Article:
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Archive for April, 2012

How-to: Lower html email spam score using swift mailer

April 19, 2012 Leave a comment

Swift mailer is yet another great PHP emailing library. Working as a web developer, I am faced quite often with the tasks of sending out html email. One particular area I always pay attention to is try to lower the emails’ spam score so they won’t end up in recipient’s junk or spam box. Here’s the ‘magic’ code that does the trick:

<?php
        require_once 'lib/swift_required.php'; // or absolute path if swift mailer library is not under current directory
        define('mailhost', 'localhost'); // or external smtp server
        $to='some_recipient@email.address';
        $subject='HTML msg sending test';
        $body='This is a test.';
        $body_html='<p>This is a <strong>test</strong>.</p>';
        $transport=Swift_SmtpTransport::newInstance(mailhost, 25);
        $mailer=Swift_Mailer::newInstance($transport);
        $message=Swift_Message::newInstance($subject)
            ->setFrom( array('noreply@yourcompany.com'=>'Your Company Name') )
            ->setTo( array($to) )
            ->setBody($body)
            ->addPart($body_html, 'text/html');
        $result = $mailer->send($message);

In real-life examples, I’ve seen score dropping by as much as 2.1 by sending html message along with its plain-text counterpart. The reasoning behind this is well explained in this stackoverflow question:
http://stackoverflow.com/questions/5787185/is-it-sensible-to-send-html-only-email-these-days.

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Categories: php, spam score, swift_mailer

Use external smtp server to send nagios alerts

April 18, 2012 7 comments

By default Nagios uses localhost to send out email, this would be a problem if the nagios server’s IP is not designated to send emails. A quick solution is to use utilities that support sending emails through external smtp server, here’s a nice one:

http://caspian.dotconf.net/menu/Software/SendEmail/

Steps (Assuming Nagios version is 3):
1) Download the zip file from http://caspian.dotconf.net/menu/Software/SendEmail/#download, unzip and copy sendEmail.pl to /usr/local/bin

2) Modify commands.cfg so the notify-host-by-email and notify-service-by-email are similar to the followings:
define command{
command_name notify-host-by-email
command_line /usr/bin/printf "%b" "***** Nagios *****\n\nNotification Type: $NOTIFICATIONTYPE$\nHost: $HOSTNAME$\nState: $HOSTSTATE$\nAddress: $HOSTADDRESS$\nInfo: $HOSTOUTPUT$\n\nDate/Time: $LONGDATETIME$\n" | /usr/local/bin/sendEmail -f nagios_notification@your_domain.com -s smtp.server.ip_or_hostname -u "** $NOTIFICATIONTYPE$ Host Alert: $HOSTNAME$ is $HOSTSTATE$ **" -t $CONTACTEMAIL$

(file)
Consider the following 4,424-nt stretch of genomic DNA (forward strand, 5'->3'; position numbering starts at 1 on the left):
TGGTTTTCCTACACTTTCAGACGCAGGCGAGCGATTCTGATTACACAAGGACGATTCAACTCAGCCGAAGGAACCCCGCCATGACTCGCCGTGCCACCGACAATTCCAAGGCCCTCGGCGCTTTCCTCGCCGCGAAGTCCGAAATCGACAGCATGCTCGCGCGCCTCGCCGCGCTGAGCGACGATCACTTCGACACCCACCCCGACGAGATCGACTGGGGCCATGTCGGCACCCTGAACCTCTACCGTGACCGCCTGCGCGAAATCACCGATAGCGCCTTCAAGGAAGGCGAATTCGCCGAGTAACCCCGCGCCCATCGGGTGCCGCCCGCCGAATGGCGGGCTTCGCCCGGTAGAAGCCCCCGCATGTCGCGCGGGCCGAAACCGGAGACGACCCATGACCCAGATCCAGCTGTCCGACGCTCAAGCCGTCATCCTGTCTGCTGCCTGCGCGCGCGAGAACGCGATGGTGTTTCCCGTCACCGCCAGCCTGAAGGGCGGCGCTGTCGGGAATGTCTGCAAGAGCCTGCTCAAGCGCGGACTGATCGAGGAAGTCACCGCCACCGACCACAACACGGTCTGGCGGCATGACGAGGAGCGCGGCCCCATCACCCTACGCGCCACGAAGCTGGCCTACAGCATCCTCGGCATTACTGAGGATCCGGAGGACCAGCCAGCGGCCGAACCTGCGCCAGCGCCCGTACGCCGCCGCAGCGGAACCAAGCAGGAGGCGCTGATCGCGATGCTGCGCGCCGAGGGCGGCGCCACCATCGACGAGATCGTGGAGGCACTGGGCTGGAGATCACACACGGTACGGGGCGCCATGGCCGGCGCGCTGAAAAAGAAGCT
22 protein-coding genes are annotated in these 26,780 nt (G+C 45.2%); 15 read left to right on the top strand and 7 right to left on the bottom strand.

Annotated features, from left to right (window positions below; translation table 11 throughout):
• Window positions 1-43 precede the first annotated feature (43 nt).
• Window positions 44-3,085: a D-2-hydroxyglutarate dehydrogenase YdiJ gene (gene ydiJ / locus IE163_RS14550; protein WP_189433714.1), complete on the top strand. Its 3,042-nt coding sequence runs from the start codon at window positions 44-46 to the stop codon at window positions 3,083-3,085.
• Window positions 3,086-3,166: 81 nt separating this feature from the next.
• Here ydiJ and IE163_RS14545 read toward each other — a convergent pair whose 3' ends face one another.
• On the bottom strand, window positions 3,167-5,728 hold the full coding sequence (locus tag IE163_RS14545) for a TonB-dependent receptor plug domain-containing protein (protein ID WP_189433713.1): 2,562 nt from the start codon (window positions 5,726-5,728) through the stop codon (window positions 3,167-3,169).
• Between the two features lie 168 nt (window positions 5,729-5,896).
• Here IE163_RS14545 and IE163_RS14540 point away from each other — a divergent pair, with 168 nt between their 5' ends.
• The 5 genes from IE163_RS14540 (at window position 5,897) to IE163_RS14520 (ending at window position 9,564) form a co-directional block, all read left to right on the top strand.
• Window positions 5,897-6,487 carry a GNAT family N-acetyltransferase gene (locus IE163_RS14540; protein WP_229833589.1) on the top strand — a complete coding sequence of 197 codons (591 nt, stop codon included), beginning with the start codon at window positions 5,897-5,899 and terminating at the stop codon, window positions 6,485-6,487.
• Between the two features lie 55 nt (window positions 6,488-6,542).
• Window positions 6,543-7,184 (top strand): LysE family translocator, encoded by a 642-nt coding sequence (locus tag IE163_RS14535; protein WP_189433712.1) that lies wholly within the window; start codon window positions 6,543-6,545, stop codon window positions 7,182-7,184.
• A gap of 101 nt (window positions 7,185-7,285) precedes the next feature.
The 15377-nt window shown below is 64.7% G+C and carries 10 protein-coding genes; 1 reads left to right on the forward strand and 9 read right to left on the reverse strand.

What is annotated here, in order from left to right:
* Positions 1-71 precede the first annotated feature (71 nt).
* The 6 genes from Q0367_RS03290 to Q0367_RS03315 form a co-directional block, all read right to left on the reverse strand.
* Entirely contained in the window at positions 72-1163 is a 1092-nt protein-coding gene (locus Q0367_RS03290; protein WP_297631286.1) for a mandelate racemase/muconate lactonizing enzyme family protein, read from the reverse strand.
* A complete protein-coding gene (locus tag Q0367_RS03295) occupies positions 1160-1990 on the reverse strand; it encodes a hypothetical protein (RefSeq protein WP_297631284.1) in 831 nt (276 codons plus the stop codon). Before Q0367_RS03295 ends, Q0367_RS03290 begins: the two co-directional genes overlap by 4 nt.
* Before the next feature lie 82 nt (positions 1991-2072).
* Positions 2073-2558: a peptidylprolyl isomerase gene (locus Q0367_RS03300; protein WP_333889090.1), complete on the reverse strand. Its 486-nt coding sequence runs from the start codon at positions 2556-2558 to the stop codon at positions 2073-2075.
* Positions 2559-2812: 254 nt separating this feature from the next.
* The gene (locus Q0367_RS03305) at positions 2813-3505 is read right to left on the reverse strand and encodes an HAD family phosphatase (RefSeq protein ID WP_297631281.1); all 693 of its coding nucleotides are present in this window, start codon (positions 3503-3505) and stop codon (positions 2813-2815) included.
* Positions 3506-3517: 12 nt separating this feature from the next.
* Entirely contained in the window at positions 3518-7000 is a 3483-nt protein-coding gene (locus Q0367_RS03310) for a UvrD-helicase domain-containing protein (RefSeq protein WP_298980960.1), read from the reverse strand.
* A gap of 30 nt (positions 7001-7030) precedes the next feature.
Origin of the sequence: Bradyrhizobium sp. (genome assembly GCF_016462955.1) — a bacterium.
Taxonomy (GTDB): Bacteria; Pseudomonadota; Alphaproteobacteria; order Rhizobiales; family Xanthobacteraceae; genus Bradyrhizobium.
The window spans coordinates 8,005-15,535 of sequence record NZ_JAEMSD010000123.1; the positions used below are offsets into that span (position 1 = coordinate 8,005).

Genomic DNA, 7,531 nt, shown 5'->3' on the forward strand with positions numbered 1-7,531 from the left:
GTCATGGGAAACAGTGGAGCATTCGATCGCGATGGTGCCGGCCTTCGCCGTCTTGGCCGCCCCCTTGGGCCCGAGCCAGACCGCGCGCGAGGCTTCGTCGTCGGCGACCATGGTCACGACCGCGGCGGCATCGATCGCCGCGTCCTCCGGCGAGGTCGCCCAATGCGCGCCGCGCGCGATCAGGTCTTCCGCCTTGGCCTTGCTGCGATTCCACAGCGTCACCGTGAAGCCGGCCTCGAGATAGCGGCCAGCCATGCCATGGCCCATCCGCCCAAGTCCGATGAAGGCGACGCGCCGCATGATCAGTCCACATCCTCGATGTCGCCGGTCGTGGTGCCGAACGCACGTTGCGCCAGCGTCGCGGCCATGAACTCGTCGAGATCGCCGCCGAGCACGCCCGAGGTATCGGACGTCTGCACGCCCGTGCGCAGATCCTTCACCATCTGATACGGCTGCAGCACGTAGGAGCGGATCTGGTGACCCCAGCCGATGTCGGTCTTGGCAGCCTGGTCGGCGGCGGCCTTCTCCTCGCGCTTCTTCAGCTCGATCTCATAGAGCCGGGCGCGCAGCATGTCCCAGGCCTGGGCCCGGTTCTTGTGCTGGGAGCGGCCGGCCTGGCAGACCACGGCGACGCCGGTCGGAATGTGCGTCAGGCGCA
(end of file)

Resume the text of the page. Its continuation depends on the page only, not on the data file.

}

define command{
command_name notify-service-by-email
command_line /usr/bin/printf "%b" "***** Nagios *****\n\nNotification Type: $NOTIFICATIONTYPE$\n\nService: $SERVICEDESC$\nHost: $HOSTALIAS$\nAddress: $HOSTADDRESS$\nState: $SERVICESTATE$\n\nDate/Time: $LONGDATETIME$\n\nAdditional Info:\n\n$SERVICEOUTPUT$" | /usr/local/bin/sendEmail -f nagios_notification@your_domain.com -s smtp.server.ip_or_hostname -u "** $NOTIFICATIONTYPE$ Service Alert: $HOSTALIAS$/$SERVICEDESC$ is $SERVICESTATE$ **" -t $CONTACTEMAIL$
}

change nagios_notification@your_domain.com and smtp.server.ip_or_hostname to suit your need of course. Consult http://caspian.dotconf.net/menu/Software/SendEmail/#download for more command line options if the smtp server requires authentication, for example.

3) Make sure the new configuration is syntax-error free:
/etc/init.d/nagios checkconfig

4) Restart nagios
/etc/init.d/nagios restart

Notes:
If for some reason nagios doesn’t send out email, please do the followings:
1) enable debugging in /usr/local/bin/sendEmail.pl by setting “logFile” to, say, “/var/log/sendEmail”, change its mode to 666
2) check if nagios contacts contain valid email address. I found out sendEmail doesn’t work with records like
systemadmin: my_real@email.address in /etc/aliases.

Categories: nagios, sendEmail

backbone.js learning note [1]

April 5, 2012 Leave a comment

Keep track of state change example:

    Stock = Backbone.Model.extend({
        defaults: {
            price: null,
        },
        initialize: function(){
            this.bind('change:price', function() {
                var px=this.get('price');
                console.log('price changed to: '+px);
            });
        },
        price_change: function(newprice) {
            this.set({price:newprice});
        }
    });

    var stock=new Stock({price:1234.55});
    stock.price_change(456);
    // the console output from the last line:
    // price changed to: 456

References:
http://backbonetutorials.com/what-is-a-model/

Categories: backbone.js, javascript